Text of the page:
Once they were out, she said they might as well take advantage of the stop to satisfy the child’s natural needs, and Marcello stayed next to the car while Giulia, holding Lucilla by the hand, walked a little ways away. She was walking slowly without leaning toward her daughter, who was wearing a short white dress and a big bow in her hair, which flowed loosely down her back, and was chattering away with her usual animation, lifting her face every so often toward her mother as if asking her a question. Marcello asked himself what place his daughter would have in the free, new future his sudden exaltation had painted for him shortly before; and he told himself with vivid affection that if nothing else, he would know enough to steer her toward a life inspired by entirely different values than the ones that had guided his own. Everything in his daughter’s life, he thought, should be spirited and inspired, graceful, light, limpid, fresh, and adventurous; everything in it should resemble a landscape that knows neither fog nor the close oppression of heat, but only the swift, purifying storms that render the air clearer and colors brighter. Nothing should remain of the bloody pedantry that up until yesterday had been his own fate. Yes, he thought again, she must live in full freedom.

  Lost in reflection, he left the roadside and strolled toward the woods that shaded the other side. The trees were tall and thick with leaves; beneath them blackberry brambles and other wild briars grew up in a tangle; and under these he could see grasses and flowers in the woodland shadow, and a bellflower of a blue that was almost purple. The bellflower was simple, its petals streaked with white; when he brought it to his nostrils, he smelled a bitter scent of grass. This flower had grown in the shaded tangle of the underbrush, thought Marcello, in the little bit of earth clinging to the barren tuff; it had not sought to limit the taller, stronger plants or to recognize its own destiny so that it could accept it or reject it. In full unconsciousness and freedom, it had grown where the seed had happened to fall, up until the day he had picked it. To be like that solitary flower on a strip of moss in the dark underbrush, he thought, was a truly humble, natural destiny. Whereas the voluntary humility of an impossible adaptation to a deceptive normality concealed only vanity, pride, self-love reversed.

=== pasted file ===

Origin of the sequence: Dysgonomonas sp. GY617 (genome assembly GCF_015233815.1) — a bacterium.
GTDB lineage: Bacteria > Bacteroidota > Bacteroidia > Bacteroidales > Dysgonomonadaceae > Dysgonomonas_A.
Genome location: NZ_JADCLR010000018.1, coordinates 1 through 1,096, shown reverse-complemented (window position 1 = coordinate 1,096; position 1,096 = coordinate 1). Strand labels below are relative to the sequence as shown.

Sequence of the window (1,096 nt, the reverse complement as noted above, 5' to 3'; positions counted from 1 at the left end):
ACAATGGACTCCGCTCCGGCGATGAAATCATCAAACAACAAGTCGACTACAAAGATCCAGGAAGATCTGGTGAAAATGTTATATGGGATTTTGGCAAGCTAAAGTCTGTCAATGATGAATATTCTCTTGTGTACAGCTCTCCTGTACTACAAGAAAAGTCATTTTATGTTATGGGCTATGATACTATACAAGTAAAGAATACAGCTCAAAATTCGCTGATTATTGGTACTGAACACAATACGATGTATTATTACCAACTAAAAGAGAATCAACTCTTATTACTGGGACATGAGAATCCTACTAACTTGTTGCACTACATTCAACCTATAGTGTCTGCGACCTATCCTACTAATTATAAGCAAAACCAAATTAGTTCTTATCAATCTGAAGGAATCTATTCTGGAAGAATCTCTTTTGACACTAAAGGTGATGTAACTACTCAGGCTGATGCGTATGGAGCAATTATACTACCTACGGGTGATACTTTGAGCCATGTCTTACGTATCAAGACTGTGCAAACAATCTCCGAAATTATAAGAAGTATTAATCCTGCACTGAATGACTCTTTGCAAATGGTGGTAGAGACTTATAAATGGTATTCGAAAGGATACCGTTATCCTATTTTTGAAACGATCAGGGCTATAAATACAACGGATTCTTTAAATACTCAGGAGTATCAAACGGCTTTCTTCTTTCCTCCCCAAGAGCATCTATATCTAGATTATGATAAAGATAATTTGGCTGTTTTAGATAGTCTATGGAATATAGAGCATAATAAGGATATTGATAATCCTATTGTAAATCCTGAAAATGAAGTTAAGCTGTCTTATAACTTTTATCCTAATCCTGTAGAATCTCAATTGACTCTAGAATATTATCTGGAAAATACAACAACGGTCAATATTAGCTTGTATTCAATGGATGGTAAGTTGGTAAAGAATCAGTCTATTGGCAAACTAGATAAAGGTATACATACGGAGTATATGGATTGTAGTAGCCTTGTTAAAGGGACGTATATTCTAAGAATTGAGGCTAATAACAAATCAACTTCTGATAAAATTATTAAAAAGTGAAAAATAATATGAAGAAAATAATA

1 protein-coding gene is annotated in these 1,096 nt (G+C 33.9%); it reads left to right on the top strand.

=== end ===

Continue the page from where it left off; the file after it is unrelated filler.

He came to at the sound of his wife’s voice, saying, “Let’s go, then,” and took back his place at the wheel. The car wound swiftly up the curving road, following the slope of the hill scattered with oak trees and then, after a thick tract of brush, emerged through a notch in the hill onto the vista of an immense plain. The close humidity of July blurred the distant horizons, ringed by blue mountains; in the golden, slightly foggy light Marcello made out a solitary, craggy hill in the midst of the plain, surmounted by a village of a few houses huddled together under the towers and walls of a castle as if by an acropolis. He could see the gray sides of the houses suspended vertically along the highway that wound around the hill in spirals; the castle was square, with a rough, cylindrical tower to one side; the village was a rosy color and the sun burning in the sky struck deadly sparks from the windows of the houses. The road ran straight on at the foot of the hill, an absolutely straight stretch toward the farthest boundaries of the plain; opposite the hill, on the other side of the road, lay the vast, razed, yellowing green of an airfield. In contrast to the ancient homes of the village, everything in the airfield looked new and modern: the three long hangars, camouflaged in green, blue, and brown; the antenna from the top of which a red and white flag was waving; the many shining pieces of equipment, placed as if at random around the edges of the camp.